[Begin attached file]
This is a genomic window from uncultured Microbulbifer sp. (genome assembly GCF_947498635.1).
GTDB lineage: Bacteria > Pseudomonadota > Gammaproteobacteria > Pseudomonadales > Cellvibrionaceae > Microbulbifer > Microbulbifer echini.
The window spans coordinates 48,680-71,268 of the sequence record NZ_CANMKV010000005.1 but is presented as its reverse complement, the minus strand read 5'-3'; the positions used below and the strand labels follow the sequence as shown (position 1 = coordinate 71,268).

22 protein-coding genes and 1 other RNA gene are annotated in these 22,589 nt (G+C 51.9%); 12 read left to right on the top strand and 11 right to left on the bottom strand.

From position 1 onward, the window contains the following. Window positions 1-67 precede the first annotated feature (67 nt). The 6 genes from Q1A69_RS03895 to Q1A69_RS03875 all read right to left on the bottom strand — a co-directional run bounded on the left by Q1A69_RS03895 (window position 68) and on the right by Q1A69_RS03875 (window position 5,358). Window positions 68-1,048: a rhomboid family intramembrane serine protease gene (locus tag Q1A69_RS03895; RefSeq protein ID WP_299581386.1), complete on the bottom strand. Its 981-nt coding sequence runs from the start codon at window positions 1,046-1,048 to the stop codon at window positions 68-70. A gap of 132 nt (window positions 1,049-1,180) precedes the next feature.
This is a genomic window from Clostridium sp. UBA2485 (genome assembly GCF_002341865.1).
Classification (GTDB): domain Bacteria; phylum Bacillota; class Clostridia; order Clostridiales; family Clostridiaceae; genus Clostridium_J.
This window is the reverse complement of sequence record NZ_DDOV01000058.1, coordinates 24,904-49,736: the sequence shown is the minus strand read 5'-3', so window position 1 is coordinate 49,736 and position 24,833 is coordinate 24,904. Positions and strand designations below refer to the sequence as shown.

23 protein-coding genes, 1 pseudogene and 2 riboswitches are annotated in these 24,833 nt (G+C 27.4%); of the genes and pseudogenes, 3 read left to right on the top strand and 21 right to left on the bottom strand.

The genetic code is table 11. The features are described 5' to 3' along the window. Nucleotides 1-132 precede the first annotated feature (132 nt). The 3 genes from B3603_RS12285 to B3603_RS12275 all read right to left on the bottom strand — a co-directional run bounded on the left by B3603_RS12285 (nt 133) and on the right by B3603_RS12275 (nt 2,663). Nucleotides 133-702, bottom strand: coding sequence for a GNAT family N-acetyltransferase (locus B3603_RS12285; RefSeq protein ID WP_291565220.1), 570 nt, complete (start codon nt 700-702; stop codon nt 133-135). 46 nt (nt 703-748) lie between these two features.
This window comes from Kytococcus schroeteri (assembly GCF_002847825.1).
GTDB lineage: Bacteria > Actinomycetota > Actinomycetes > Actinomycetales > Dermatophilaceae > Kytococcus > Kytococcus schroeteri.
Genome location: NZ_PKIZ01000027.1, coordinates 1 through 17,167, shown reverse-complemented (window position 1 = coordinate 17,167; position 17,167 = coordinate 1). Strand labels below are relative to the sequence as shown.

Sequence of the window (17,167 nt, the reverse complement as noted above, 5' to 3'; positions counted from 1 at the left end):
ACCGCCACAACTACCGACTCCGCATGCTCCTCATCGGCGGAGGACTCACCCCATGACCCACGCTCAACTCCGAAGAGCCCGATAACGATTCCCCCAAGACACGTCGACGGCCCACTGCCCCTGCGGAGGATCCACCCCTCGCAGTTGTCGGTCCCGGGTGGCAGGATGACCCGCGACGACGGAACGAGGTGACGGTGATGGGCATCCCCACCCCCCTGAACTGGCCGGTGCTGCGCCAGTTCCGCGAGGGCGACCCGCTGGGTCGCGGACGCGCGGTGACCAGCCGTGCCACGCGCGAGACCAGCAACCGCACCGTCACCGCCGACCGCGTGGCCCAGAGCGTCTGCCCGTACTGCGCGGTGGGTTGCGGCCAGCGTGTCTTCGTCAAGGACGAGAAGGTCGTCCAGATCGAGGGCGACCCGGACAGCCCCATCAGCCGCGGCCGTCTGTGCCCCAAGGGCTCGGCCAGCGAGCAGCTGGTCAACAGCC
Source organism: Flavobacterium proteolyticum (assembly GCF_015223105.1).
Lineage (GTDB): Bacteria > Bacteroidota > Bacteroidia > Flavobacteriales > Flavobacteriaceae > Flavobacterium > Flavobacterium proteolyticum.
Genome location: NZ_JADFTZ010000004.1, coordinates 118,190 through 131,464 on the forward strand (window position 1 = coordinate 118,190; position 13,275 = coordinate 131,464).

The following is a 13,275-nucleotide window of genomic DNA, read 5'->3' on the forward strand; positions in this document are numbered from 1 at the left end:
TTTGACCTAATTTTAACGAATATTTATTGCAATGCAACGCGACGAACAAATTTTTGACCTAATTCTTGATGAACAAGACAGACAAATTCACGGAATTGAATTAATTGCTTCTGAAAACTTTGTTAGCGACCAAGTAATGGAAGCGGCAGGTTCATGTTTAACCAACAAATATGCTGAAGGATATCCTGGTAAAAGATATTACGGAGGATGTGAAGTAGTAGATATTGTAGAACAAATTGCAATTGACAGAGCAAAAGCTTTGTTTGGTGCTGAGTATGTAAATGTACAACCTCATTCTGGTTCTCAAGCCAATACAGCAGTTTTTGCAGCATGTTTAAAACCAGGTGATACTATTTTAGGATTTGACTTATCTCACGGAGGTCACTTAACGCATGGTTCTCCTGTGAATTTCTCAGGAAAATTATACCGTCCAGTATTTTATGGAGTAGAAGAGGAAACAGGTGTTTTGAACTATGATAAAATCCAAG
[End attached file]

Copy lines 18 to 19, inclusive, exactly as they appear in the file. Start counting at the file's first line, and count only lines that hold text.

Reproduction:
Genome location: NZ_JADFTZ010000004.1, coordinates 118,190 through 131,464 on the forward strand (window position 1 = coordinate 118,190; position 13,275 = coordinate 131,464).

The following is a 13,275-nucleotide window of genomic DNA, read 5'->3' on the forward strand; positions in this document are numbered from 1 at the left end: